Brain Pathology Case of the Month - July 2006

Contributed by Shih-Ming Jung, MD1; Yuan-Yu Hsu, MD2; Chi-Cheng Chuang, MD3; Chen-Nen Chang, MD3; Chuen Hsueh, MD1; Tseng-tong Kuo, MD, PhD1
Departments of 1Pathology, 2Radiology, and 3Neurosurgery, Chang Gung Memorial Hospital and Chang Gung Children's Hospital, Chang Gung University College of Medicine, Taoyuan, Taiwan
Published on line in July 2006


The patient is a man in his mid-70's who had a subungual acral lentiginous melanoma (T3N1M0) with gangrene change of left big toe underwent amputation 15 months ago. Metastatic malignant melanoma of left inguinal lymph node was diagnosed with biopsy 14 months ago. Progressive visual disturbance was noted and a pituitary tumor was found with hypoglycemic episode one month ago. He presented to hospital with falling down with initial loss of consciousness 2 days before admission. His past medical history was significant for chronic obstructive pulmonary disease. Endocrinologic analysis showed modest hyperprolactinemia, hypothyroidism and partial insufficiency of the adrenocorticotropic hormone. CT scans of chest, abdomen and pelvis revealed enlarged lymph nodes in mediastinum, porta hepatis, para-aortic area and bilateral inguinal regions. The largest one was 18 mm in long axis at left inguina. A soft tissue mass, about 3 cm in the largest dimension, was noted at left renal hilum. Melanoma with multifocal metastasis was considered. Cranial CT showed a huge soft tissue mass with hyperdense foci suggesting hemorrhage in intrasellar and suprasellar region. Apoplexy was highly suspected. Cerebral MRI demonstrated a 62x33x49 mm soft tissue tumor occupying the enlarged pituitary fossa, extending upward to suprasellar and bilateral sublental regions, and encasing bilateral internal carotid arteries and left middle cerebral artery (Figure 1). The tumor was mainly T1-isointense and T2-hyperintense to the gray matter, and homogeneously enhanced after contrast administration. Several small foci inside the tumor bulk had T1-hyperintensity, T2-hypointensity and no enhancement, indicating composition of subacute hematoma or melanin. The patient underwent transsphenoidal surgical resection of pituitary tumor.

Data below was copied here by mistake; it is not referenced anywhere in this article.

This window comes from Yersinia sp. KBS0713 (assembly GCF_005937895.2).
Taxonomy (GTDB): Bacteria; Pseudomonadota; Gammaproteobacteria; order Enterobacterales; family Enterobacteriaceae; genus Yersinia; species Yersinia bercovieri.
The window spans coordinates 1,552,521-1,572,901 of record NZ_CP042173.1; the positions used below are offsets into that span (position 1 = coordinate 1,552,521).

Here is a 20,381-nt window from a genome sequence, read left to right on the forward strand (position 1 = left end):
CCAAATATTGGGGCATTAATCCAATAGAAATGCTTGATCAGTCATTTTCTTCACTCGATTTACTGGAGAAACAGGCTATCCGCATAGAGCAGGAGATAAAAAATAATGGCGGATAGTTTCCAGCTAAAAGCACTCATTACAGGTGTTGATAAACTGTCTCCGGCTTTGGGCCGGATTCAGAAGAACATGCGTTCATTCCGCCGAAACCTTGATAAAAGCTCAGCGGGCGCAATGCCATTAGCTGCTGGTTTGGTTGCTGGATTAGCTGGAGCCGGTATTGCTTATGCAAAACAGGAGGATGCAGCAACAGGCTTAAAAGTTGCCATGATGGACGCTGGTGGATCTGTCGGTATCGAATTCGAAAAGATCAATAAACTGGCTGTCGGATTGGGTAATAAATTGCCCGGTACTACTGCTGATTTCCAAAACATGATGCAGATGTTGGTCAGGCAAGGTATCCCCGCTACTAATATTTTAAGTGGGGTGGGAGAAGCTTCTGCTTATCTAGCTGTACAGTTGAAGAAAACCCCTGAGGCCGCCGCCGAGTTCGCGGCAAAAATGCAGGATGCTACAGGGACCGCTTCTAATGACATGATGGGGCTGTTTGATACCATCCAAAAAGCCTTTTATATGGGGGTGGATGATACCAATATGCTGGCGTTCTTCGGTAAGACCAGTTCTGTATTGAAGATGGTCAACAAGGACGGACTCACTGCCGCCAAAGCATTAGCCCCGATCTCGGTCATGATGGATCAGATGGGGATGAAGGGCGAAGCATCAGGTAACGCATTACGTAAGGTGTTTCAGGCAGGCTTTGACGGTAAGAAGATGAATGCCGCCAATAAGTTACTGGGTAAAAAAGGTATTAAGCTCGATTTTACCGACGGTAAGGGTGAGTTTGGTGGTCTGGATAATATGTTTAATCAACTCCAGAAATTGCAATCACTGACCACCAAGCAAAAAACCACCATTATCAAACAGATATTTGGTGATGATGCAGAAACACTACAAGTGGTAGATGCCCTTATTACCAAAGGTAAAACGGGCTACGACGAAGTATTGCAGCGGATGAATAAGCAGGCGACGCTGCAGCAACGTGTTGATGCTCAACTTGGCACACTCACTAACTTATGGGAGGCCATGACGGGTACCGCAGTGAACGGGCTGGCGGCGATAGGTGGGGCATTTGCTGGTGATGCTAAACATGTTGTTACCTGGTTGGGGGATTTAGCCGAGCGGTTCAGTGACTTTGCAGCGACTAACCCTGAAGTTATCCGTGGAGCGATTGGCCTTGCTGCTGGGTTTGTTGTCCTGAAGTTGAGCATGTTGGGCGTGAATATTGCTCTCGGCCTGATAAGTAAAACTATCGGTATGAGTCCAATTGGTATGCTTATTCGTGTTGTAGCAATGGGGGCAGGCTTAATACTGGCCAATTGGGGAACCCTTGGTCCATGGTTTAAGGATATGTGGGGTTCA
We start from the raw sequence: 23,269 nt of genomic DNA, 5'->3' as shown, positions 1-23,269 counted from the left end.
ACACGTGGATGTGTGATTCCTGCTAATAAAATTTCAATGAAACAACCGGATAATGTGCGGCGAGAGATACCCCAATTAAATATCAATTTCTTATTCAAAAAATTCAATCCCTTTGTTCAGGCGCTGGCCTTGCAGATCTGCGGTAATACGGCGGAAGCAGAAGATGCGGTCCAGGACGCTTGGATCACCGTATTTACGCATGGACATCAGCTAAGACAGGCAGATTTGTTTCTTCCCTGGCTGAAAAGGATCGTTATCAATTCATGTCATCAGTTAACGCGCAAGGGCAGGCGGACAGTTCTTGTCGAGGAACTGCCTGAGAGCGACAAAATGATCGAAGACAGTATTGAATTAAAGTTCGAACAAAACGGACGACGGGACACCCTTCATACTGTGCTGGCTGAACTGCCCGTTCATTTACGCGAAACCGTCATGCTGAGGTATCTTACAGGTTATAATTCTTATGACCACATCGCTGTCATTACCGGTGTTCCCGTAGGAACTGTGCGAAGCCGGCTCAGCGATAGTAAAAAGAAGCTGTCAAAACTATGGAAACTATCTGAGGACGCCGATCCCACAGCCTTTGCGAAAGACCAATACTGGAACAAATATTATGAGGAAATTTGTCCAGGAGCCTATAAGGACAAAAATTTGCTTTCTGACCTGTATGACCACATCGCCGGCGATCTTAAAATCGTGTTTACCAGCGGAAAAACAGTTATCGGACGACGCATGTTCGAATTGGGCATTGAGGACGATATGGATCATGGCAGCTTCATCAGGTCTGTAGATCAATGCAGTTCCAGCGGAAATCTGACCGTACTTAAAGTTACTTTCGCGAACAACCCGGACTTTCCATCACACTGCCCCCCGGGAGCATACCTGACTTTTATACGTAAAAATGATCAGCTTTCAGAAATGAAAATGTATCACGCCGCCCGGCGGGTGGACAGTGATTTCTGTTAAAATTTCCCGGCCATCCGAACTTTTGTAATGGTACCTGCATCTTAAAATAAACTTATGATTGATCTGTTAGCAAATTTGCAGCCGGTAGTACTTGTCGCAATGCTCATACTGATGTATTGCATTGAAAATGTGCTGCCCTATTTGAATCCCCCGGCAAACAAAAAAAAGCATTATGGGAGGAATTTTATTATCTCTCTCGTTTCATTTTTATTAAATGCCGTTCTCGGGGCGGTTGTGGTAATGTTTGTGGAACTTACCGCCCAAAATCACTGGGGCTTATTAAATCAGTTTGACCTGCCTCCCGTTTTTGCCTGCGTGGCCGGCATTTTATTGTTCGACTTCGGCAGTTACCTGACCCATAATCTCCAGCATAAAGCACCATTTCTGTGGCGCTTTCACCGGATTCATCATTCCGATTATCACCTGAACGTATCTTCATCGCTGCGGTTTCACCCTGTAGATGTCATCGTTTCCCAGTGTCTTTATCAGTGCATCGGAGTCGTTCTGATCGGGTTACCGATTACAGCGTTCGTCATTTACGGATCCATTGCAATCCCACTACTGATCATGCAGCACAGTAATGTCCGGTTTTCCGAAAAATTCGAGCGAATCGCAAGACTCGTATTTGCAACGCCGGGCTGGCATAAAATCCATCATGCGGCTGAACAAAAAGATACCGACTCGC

Macroscopically, the tumor was of black-grayish color and medium consistency with hemorrhage. Histologic sections revealed an admixture of two tumors with fragments contained both populations in juxtaposition (Figure 2). Juxtaposed to tumor #1 and focally infiltrating into it was the second tumor with hemorrhage. The tumor #2 consisted of sheets of large polygonal or round cells with round nuclei, prominent nucleoli and mitotic figures. Most of the cells of tumor #2 have heavily pigmented cytoplasm with the dusty brown pigment. The population of tumor #1 consisted of sheets and nests of smaller monomorphic ovoid or polygonal cells without prominent nucleoli arranged in delicate capillary network. These cells had round to oval nuclei, delicate chromatin and moderate amount of chromophobic to eosinophilic cytoplasm. The cells of tumor #1 showed mild nuclear pleomorphism and no evidence of necrosis. There were also infiltrates of single and clusters of cells of tumor #2 in the capillaries and sheets of tumor #1 (Figure 3, 4). None of the tissue removed showed normal pituitary tissue. The reticulin stain showed lack of the acinar pattern of normal pituitary tissue. Tumor #1 was negative for prolactin, ACTH (Figure 5), GH, FSH, LH, TSH, S-100 protein, HMB-45, with low MIB-1 index (less than 1%), and positive for CAM5.2 (Figure 6). Tumor #2 was positive for S-100 protein and HMB-45 (Figure 7), and negative for prolactin, ACTH, GH, FSH, LH, TSH and CAM5.2. The proliferation MIB-1 index of tumor #2 were 10%. By electron microscopy, the cells of tumor #1 showed abundant mitochondria, sparse secretory granules, poorly developed RER and Golgi complex, and the other subcellular organelles were sparse (Figure 8). Ultrastructure of tumor #2 revealed premelanosomes and melanosomes (Figures 9, 10, 11).


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